Wednesday, November 11, 2015

A Thanksgiving Day Parade Pictorial History, the 1920s and 1930s

The Macy's Thanksgiving Day Parade is an annual parade presented by the U.S.-based department store chain Macy's. The tradition started in 1924, tying it for the second-oldest Thanksgiving parade in the United States with America's Thanksgiving Parade in Detroit (with both parades being four years younger than the 6abc Dunkin' Donuts Thanksgiving Day Parade in Philadelphia). The three-hour Macy's event is held in New York City starting at 9:00 a.m. Eastern Standard Time on Thanksgiving Day, and has been televised nationally on NBC since 1952.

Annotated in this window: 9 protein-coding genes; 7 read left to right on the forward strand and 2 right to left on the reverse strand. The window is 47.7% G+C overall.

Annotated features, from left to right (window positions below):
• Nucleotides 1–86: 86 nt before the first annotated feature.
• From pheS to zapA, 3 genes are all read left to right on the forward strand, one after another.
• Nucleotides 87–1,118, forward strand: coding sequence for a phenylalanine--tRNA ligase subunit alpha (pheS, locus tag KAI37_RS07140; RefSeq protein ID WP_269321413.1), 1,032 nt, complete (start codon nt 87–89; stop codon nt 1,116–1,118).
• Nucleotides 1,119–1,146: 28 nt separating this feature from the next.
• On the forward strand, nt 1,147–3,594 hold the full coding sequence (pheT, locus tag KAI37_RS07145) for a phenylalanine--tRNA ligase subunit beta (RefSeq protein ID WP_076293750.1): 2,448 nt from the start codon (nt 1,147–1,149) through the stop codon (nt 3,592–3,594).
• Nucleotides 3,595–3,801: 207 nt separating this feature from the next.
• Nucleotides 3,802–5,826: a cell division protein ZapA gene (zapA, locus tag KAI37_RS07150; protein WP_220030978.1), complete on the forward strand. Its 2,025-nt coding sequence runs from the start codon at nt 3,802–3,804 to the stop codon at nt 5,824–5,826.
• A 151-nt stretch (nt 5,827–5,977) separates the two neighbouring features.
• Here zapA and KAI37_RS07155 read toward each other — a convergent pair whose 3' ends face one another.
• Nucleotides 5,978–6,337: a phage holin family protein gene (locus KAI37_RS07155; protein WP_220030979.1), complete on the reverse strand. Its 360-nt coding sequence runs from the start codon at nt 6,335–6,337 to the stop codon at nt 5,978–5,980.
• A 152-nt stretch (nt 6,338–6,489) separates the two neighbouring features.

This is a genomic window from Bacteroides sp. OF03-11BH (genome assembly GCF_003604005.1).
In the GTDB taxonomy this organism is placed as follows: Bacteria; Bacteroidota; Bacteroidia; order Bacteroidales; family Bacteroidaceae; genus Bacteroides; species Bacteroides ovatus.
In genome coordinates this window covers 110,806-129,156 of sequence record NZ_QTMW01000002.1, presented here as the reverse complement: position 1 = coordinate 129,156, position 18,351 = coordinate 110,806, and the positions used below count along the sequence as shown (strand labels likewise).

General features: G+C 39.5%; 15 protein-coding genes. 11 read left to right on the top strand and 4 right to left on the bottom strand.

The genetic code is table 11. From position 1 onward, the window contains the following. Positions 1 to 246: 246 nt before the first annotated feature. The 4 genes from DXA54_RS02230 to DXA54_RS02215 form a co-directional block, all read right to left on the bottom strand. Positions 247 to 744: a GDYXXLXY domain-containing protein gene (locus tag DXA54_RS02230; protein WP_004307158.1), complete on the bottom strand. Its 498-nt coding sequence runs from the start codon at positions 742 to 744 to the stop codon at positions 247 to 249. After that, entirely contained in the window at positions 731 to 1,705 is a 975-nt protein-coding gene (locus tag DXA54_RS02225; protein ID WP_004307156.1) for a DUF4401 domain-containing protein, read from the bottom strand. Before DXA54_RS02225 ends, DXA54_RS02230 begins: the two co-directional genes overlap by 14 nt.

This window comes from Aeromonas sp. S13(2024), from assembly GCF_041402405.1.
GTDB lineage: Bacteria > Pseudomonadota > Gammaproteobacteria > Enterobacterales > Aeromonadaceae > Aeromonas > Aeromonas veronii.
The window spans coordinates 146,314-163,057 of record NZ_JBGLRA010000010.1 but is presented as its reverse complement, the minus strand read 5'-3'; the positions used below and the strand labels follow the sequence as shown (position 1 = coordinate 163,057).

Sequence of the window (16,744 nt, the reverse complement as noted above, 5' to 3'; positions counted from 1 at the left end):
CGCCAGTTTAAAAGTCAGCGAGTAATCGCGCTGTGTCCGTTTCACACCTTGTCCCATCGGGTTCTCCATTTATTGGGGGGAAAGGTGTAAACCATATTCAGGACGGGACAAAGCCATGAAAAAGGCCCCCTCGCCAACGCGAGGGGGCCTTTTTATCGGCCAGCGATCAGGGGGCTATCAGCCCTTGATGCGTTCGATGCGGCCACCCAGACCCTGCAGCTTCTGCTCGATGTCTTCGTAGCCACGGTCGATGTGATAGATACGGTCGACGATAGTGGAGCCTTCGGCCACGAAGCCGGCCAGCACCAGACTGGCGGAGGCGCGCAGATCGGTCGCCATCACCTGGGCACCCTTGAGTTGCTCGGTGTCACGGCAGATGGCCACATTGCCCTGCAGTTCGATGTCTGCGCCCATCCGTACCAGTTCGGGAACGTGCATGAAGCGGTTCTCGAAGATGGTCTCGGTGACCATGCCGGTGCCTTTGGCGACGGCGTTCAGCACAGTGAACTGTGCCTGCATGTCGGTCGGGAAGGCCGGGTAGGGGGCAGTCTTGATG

In the 1920s, many of Macy's department store employees were first-generation immigrants. Proud of their new American heritage, they wanted to celebrate the American holiday of Thanksgiving with the type of festival their parents had loved in Europe.

In 1924, the annual Thanksgiving parade started by Louis Bamberger in Newark, New Jersey at the Bamberger's store was transferred to New York City by Macy's. In New York, the employees marched to Macy's flagship store on 34th Street dressed in vibrant costumes. There were floats, professional bands and live animals borrowed from the Central Park Zoo. At the end of that first parade, as has been the case with every parade since, Santa Claus was welcomed into Herald Square. At this first parade, however, the Jolly Old Elf was enthroned on the Macy's balcony at the 34th Street store entrance, where he was then "crowned" "King of the Kiddies." With an audience of over 250,000 people, the parade was such a success that Macy's declared it would become an annual event.